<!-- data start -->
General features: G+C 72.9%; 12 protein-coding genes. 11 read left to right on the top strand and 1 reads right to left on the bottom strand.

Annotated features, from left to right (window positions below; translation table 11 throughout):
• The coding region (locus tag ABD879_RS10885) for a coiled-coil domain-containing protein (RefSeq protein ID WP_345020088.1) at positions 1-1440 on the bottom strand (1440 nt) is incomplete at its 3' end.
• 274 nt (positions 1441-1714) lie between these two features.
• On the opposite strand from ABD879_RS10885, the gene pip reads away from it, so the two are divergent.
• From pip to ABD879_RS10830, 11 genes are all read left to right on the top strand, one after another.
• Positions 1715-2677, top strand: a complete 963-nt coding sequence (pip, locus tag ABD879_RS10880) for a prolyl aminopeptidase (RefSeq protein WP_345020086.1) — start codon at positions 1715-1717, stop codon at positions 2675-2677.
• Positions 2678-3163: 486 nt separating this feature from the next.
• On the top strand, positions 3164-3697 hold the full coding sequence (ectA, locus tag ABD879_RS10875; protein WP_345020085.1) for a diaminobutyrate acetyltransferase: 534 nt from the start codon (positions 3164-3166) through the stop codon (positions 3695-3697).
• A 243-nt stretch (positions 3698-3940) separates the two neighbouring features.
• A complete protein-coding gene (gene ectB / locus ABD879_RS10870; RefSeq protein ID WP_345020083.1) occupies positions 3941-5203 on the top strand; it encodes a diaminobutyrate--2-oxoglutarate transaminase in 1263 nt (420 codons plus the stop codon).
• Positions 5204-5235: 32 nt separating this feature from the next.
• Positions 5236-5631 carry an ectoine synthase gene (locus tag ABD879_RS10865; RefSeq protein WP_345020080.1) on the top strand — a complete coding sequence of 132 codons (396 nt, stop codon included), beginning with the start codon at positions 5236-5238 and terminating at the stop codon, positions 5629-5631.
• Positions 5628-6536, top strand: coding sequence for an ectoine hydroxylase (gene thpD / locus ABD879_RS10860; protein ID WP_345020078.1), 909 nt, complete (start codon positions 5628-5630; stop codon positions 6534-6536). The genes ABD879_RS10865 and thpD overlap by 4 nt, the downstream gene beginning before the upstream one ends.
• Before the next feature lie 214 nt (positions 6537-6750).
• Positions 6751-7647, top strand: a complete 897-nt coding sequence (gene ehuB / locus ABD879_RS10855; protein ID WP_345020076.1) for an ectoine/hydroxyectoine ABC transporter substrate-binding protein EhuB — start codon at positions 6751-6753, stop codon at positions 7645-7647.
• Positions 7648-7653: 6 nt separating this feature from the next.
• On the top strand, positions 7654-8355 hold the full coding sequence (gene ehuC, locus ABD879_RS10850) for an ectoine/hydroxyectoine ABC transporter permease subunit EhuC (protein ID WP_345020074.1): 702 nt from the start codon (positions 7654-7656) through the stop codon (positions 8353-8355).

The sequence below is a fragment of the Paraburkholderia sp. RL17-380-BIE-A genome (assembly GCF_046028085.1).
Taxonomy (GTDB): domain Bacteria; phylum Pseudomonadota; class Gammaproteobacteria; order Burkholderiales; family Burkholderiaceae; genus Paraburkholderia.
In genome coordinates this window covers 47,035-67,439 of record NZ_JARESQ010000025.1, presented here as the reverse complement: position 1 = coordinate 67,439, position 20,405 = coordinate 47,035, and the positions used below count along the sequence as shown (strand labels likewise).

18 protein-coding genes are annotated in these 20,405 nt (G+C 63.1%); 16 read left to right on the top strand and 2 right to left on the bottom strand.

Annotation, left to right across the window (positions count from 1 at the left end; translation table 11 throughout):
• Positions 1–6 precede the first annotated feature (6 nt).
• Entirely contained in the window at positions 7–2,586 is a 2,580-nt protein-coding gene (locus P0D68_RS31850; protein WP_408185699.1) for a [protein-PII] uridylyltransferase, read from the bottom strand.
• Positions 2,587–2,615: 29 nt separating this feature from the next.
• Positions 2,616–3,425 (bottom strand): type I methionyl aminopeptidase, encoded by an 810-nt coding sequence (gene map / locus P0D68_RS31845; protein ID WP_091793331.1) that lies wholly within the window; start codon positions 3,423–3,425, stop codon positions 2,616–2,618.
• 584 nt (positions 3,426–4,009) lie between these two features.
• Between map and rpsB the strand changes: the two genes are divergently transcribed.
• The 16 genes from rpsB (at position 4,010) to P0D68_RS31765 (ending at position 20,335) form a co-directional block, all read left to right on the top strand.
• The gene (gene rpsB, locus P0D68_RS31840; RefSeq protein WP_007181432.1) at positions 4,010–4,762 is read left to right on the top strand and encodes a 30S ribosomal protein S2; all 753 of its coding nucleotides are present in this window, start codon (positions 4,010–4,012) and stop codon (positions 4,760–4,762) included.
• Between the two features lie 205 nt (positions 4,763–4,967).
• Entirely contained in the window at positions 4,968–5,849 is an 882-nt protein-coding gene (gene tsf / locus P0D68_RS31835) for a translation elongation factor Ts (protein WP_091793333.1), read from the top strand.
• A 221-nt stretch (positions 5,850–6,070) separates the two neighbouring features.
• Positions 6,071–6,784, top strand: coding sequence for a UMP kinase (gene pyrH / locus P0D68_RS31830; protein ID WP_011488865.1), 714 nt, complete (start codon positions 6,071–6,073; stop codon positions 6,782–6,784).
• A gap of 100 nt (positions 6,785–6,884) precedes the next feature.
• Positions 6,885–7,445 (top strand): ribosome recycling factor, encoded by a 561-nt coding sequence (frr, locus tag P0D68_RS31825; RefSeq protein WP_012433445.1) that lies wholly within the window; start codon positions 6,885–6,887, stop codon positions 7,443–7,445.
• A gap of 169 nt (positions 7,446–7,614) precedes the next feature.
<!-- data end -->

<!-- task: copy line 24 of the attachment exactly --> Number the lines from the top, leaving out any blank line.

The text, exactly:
• Positions 1–6 precede the first annotated feature (6 nt).